LEGACIES: This is without question the stupidest of them all, because trying to figure out an active athlete’s legacy is one of the most pointless things you can do with yourself. The Warriors will either be a budding dynasty or a one-hit-wonder-in-the-making. They will not be the best team of all time (the 1960s Celtics have that locked away), nor will they be the new Buffalo Bills (who unlike the Warriors tried many times and never won). They will be a team still fashioning their legacies, which as it turns out won’t actually be written accurately for decades.
 
In other words, remember O.J. Simpson’s legacy when he stopped playing football, and think of it now.
 
STEVE KERR: His spinal cord has a worse reputation than Stephen Curry’s ankles, and at this point it seems awfully likely that he will be an interested spectator with an all-access credential for the Finals. Thus, he remains the second best coach in NBA history in winning percentage (.848 if you include playoffs), behind only Not Steve Kerr (92.4).
 
KEVIN DURANT’S DECISION: It was a good one. He’s happy. He’s winning games. He’s wired into the Bay Area business community. Russell Westbrook is a year ago and Oklahoma City is a million miles away. Nothing new here, as there hasn’t been since the last time they played nine weeks ago. This story was old in August, and has been dead since January. Stop.
 
LEBRON JAMES: Is he Michael Jordan? Is he better than Michael Jordan? Does he like to troll people? Is he smug? Is he justifiably proud? All fascinating subjects if you just like making stuff up in your head based on your very limited ability to see inside the souls of others. But hey, you paid your fees just like everyone else. Psychoanalyze away.
 
ZAZA PACHULIA AND BRUCE BOCHY: He has become bigger than Andrew Bogut in Warrior lore because of his ill-placed foot in Game One of the Western Conference Final, and because his head was deemed far too large in Monday’s postgame celebration to accommodate a hat. Now you see how these two are linked?
 
JAVALE MCGEE: More fun than Zaza Pachulia, though dealing with Tristan Thompson will probably mean that his fun will be significantly truncated.
 
ANDRE IGUODALA’S KNEE: That’s not a narrative, that’s an injury report.
 
ANDRE IGUODALA’S DEFENSIVE ASSIGNMENT: See above. If the knee is sound, it will be LeBron James. If not, Draymond Green, David West and whatever else will work.
 
DRAYMOND GREEN’S TEMPER: 21 technical fouls, a flailing foot and a hideously timed suspension a year ago, 16 this year, no suspensions. Plus, only two technicals this postseason. His history remains his history, and he has been both targeted and given some slack depending on the official (he damned near chased Scott Foster down the floor one night this year and Foster patiently eased him off the ledge). He has been a voluble and expressive model citizen as these things go.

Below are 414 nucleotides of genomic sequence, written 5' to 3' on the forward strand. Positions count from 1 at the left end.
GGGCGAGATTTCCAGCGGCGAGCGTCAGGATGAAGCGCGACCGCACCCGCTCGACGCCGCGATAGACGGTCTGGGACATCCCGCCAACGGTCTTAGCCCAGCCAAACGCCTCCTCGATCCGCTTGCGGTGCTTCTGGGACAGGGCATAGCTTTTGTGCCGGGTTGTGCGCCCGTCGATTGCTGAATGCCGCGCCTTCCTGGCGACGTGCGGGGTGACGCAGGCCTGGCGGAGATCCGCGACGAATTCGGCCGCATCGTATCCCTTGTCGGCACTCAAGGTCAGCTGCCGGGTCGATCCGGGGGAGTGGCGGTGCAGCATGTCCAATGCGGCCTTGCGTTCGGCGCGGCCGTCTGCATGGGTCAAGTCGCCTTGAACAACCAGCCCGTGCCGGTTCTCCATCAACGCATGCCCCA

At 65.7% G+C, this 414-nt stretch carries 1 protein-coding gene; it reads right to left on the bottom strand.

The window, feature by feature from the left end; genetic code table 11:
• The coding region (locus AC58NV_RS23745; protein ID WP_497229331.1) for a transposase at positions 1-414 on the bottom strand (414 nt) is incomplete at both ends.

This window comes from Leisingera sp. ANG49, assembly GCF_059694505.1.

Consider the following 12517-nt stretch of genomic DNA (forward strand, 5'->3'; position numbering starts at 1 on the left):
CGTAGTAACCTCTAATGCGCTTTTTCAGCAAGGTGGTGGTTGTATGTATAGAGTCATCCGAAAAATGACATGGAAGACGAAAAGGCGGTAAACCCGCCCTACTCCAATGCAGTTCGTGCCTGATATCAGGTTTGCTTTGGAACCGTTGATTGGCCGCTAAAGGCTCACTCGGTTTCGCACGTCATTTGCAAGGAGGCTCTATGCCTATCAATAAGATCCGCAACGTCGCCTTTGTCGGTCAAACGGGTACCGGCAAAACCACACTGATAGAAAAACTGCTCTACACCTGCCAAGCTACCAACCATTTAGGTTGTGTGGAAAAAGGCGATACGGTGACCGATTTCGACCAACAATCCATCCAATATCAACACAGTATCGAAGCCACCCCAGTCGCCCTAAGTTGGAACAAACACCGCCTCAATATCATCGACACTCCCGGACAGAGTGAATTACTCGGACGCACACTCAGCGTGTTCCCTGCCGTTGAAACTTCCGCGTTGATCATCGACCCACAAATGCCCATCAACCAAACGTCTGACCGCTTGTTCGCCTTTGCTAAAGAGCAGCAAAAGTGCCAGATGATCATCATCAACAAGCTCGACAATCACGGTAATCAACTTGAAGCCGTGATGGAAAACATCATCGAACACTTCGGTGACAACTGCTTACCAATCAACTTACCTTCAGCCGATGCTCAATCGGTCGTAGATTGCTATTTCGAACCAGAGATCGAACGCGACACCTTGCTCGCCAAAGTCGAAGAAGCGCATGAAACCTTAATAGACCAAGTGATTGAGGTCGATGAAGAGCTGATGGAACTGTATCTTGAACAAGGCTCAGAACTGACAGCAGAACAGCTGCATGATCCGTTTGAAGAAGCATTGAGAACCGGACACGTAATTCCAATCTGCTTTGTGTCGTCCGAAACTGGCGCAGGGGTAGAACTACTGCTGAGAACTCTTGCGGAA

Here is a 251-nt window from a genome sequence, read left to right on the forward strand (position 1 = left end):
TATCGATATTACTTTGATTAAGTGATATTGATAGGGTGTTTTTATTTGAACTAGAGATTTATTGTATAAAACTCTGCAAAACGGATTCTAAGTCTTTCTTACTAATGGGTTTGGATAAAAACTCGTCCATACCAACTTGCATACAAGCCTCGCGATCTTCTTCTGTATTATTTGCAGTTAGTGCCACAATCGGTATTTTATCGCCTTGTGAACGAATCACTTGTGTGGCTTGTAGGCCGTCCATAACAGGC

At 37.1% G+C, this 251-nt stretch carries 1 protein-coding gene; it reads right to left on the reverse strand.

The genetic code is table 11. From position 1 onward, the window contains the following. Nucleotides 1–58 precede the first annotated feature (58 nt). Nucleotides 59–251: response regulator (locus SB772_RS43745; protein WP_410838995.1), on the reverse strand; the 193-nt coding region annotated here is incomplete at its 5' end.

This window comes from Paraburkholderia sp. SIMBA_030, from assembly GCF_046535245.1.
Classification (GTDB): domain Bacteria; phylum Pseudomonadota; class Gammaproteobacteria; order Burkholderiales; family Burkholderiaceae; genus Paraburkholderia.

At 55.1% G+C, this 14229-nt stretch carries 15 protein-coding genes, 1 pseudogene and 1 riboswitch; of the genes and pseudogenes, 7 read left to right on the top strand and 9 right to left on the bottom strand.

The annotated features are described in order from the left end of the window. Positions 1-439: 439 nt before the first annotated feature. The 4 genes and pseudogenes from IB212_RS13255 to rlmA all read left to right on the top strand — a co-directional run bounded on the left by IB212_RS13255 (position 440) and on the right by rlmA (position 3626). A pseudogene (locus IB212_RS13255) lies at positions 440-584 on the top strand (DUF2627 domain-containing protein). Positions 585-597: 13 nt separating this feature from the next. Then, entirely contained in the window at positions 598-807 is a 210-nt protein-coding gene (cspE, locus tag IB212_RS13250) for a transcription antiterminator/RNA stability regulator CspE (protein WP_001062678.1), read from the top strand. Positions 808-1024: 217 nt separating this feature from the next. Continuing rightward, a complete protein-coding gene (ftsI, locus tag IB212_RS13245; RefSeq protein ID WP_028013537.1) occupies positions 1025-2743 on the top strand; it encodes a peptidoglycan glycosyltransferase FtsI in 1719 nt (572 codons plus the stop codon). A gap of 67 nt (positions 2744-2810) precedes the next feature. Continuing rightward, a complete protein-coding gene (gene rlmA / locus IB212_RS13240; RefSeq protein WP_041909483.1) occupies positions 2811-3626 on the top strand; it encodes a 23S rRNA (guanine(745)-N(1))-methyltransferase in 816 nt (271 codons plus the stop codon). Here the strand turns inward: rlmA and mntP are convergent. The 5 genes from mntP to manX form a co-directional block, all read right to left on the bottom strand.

KLAY THOMPSON: Poor shooting in the San Antonio series has condemned him despite his offensive and defensive ratings both being up from a year ago. It’s a talker if shooting is your deal, but he won’t play any fewer minutes in this series than any of the other 11. His “struggles” are a mild amusement for those who still think trying to force drama on these guys is a useful exercise.
 
STEPHEN CURRY: I give up. Is there anything new to say about him?
 
JOE LACOB GIVING AN INTERVIEW TO THE FINANCIAL TIMES: Quick, everyone head for the shelters.

SCOTT FOSTER: Last year's officiating bete noire, now not even worth a mention. If you need something, the Warriors are 20-0 with Ron Garretson and 17-4 with Ed Malloy in the last three years. Just keep it to yourselves.

PLAYOFF HISTORY: Right now, the Warriors could become the first team to win all 16 postseason games, but even if they don’t, they can still go 16-3, tie the record currently held by the 2005 San Antonios and still have a parade. They did good – as long as they win. If they don’t win, the hell they will pay will be at full retail prices with the usual jewelers’ markup.
 
PLAYOFF BOREDOM: If Cleveland wins, this is the series you all demanded. If Boston wins, you get a surprise. But neither will make us happy because the playoffs weren’t sufficiently entertaining for us. That’s how we do our cultural life now – we reflexively turbo-bitch about something because it keeps us from getting diabetes, or some other excuse. As a result, we are the worst generation so far, and those who come behind us are very likely to be worse unless they can cure themselves soon.
 
LUCK: Yep, lucky again. No Yusuf Nurkic to allow Portland to play at its best. A limited Rudy Gobert to allow Utah to play at its best. No Tony Parker and only 28 minutes of Kawhi Leonard to allow San Antonio to be at its best. They were lucky two years ago as well, and the ring was just as big and the parade just as sunshiny. They weren’t as lucky a year ago (Stephen Curry’s wobbly legs, Draymond Green’s suspension, the auto-asphyxia of the last five minutes of Game Seven of the Finals).
 
In other words, it’s good to put yourself in a position to be lucky. Every champion ever, in every sport, on every continent, they’ve all been lucky. Luck is a compliment not wasted on second-round losers. Deal with it.
 
THE OPINIONS OF OTHERS: There has never been a champion that was universally beloved, with the possible exceptions of Leicester City when it won the Premier League last year, and maybe Secretariat. Every other one ever had critics based on style of play, level of success, arrogance, dismissiveness, bullying, plain geography or just, because . . . well, see “turbo-bitching.” It won’t be that hard. It was two paragraphs ago. Suck it up, scroll your screen and move your eyes.

The point is, one word of criticism from Charles Barkley is somehow louder than reams of glowing reviews. Warrior fans are like all the others in that they demand universal worship of their favorite team, and they hear “just a bunch of jump-shooters” no matter what Barkley actually says at any given moment.
 
See, they don’t have to like your team, and it affects nothing. Stop caring. 
 
There will be more, but these are the main ones that should tide you over until game time, whether it’s the series you want (Cleveland) or the series you never expected (Boston). We’re all very sorry if we couldn’t make it the New York Knicks, or LaVar Ball, just to name two narratives you won't have to deal with in the coming days.